The average borrower graduated a New Jersey college or university in 2017 with a student debt load of $30,794 — a 9 percent jump compared to the Class of 2016.

New Jersey posted a higher average debt amount than 39 states, according to an analysis released Wednesday by LendEDU, a Hoboken-based marketplace for loans, refinancing and credit cards.

Based on survey results from four-year public and private institutions, including 22 in New Jersey, the LendEDU analysis finds 62 percent of New Jersey's 2017 grads exited school with debt.

Among private schools, students left Fairleigh Dickinson University's Metropolitan and Florham campuses with the highest average amount of loan debt — above $40,000 on both campuses.

Princeton's average debt load came in at a little over $9,000. That was the lowest figure reported in New Jersey, and the ninth-lowest in the nation.

Among public schools, New Jersey Institute of Technology saw students leave with the greatest amount of money owed — $40,979, followed by The College of New Jersey at $37,787.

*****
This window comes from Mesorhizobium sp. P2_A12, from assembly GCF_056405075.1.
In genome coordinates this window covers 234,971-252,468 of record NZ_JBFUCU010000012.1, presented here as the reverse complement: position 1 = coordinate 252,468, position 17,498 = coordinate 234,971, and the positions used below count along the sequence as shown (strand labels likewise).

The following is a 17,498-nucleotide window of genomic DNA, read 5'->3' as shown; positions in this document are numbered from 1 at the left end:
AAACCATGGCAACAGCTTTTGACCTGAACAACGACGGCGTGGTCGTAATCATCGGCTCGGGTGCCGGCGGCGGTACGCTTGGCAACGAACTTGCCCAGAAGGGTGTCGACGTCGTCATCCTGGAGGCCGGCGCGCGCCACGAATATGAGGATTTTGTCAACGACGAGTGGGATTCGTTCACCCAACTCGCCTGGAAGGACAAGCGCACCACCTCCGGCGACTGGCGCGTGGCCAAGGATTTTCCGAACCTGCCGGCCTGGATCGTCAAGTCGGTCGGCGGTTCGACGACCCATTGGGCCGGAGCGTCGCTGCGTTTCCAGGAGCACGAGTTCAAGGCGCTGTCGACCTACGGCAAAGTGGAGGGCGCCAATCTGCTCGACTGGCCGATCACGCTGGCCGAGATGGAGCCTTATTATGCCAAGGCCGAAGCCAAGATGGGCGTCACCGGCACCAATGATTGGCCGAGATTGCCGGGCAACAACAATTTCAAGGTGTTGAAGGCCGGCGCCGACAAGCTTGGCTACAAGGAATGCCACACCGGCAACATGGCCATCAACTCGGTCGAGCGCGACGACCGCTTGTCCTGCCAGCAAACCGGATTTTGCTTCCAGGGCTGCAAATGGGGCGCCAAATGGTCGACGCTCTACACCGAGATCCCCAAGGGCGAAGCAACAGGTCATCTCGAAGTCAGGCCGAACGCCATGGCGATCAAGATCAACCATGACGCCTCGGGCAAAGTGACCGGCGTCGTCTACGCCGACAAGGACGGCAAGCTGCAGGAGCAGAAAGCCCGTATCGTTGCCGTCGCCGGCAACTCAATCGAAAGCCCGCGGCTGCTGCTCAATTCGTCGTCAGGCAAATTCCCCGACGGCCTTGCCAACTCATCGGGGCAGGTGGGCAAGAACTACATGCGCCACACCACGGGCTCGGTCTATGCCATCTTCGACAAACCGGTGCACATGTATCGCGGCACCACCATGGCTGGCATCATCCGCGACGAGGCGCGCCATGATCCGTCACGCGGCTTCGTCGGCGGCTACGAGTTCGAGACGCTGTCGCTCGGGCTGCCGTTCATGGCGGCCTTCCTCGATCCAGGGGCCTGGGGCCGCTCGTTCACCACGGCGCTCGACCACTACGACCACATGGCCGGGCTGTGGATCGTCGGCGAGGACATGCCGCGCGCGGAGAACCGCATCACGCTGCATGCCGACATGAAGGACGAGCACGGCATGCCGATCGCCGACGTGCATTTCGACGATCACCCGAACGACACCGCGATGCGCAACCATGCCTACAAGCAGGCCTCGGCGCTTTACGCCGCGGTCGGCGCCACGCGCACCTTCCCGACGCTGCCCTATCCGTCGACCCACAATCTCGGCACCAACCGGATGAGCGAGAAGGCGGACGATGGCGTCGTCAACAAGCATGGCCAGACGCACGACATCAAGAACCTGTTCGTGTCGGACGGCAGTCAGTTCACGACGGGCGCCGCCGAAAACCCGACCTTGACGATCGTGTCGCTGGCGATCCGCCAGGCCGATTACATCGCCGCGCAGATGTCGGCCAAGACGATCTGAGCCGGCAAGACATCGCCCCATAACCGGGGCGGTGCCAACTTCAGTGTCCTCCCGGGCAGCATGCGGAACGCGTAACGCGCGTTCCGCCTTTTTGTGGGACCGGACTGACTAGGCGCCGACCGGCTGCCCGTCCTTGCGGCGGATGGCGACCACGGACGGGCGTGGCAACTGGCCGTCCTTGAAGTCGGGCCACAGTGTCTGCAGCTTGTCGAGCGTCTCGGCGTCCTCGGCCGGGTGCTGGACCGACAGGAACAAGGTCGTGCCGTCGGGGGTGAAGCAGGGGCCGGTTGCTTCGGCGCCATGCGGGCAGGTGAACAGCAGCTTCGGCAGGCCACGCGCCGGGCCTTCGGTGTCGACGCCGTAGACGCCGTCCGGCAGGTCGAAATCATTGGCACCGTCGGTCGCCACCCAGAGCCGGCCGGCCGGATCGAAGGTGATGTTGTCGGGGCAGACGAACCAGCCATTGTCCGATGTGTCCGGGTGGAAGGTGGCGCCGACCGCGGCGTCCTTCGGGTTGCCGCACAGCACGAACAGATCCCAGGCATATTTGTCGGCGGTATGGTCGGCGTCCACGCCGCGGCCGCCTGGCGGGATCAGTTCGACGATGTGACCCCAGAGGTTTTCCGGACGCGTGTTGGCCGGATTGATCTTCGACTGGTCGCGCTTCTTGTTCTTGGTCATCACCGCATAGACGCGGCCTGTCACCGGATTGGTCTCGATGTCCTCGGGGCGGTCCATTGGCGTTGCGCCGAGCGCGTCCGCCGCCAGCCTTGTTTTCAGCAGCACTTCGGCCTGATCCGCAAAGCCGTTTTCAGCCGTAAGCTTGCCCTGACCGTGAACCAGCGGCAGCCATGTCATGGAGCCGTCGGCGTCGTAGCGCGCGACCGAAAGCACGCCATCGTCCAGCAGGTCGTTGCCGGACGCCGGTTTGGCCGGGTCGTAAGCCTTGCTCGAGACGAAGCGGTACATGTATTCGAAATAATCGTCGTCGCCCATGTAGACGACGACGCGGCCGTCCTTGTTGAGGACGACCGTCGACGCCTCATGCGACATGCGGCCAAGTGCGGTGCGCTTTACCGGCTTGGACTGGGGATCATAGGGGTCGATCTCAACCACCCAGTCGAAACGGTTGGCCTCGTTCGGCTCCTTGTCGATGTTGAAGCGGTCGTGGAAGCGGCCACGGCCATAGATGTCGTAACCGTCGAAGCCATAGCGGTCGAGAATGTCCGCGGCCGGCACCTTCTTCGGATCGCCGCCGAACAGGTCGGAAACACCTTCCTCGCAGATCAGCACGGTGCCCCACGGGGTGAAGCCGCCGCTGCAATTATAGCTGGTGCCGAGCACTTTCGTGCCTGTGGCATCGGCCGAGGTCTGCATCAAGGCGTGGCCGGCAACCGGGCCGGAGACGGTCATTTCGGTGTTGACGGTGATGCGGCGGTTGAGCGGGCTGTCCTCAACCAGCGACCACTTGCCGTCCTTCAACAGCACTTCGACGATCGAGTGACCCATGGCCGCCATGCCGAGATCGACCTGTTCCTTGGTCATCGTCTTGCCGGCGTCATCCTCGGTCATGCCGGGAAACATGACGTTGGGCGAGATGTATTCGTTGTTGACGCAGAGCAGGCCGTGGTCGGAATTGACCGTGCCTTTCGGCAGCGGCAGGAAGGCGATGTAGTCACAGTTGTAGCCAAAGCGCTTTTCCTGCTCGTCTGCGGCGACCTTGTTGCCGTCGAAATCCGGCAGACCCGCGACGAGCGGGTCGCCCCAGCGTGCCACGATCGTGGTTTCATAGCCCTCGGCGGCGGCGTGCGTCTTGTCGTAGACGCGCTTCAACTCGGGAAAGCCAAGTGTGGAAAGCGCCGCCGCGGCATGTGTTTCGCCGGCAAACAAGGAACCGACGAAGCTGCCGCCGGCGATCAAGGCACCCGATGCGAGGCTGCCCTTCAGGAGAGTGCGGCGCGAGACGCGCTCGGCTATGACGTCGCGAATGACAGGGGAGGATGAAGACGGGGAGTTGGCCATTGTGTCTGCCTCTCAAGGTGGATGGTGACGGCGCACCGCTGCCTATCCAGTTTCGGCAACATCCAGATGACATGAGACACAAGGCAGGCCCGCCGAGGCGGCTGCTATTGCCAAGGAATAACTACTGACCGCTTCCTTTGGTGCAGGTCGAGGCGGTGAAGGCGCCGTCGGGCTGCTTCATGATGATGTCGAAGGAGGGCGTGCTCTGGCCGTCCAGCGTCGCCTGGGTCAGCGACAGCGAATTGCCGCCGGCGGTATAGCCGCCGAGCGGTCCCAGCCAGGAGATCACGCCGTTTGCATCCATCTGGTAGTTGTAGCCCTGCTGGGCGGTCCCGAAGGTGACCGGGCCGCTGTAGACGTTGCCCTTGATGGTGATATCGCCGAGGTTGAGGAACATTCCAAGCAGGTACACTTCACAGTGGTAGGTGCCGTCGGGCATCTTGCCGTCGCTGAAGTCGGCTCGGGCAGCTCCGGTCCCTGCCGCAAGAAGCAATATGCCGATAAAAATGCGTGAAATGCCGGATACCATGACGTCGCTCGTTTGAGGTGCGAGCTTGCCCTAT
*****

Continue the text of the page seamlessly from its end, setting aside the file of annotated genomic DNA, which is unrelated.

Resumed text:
With an average debt of $10,082, Ramapo registered the 11th-lowest amount nationwide.

Ken Kamen, president of Mercadien Asset Management in Hamilton Township, said the heavy burden of student loan debt is "all too common" among their clients. So many people "are behind the 8 ball," contributing to the $1.52 trillion nationwide issue.

"Once you sign on the line, that's debt you have and that debt stays with you. Even bankruptcy doesn't absolve it," Kamen said, noting sizeable debt could affect one's ability to make other big purchases going forward.

Kamen said "it should be a crime" to discuss college finances with high school seniors in terms of aggregate dollars.

"These are big abstract numbers to them," he said. "Everything should be quoted in future monthly payments because that brings it down to ground zero for young people."

At $18,425, Utah posted the lowest average debt per borrower in the LendEDU report. Pennsylvania posted the highest — $36,193.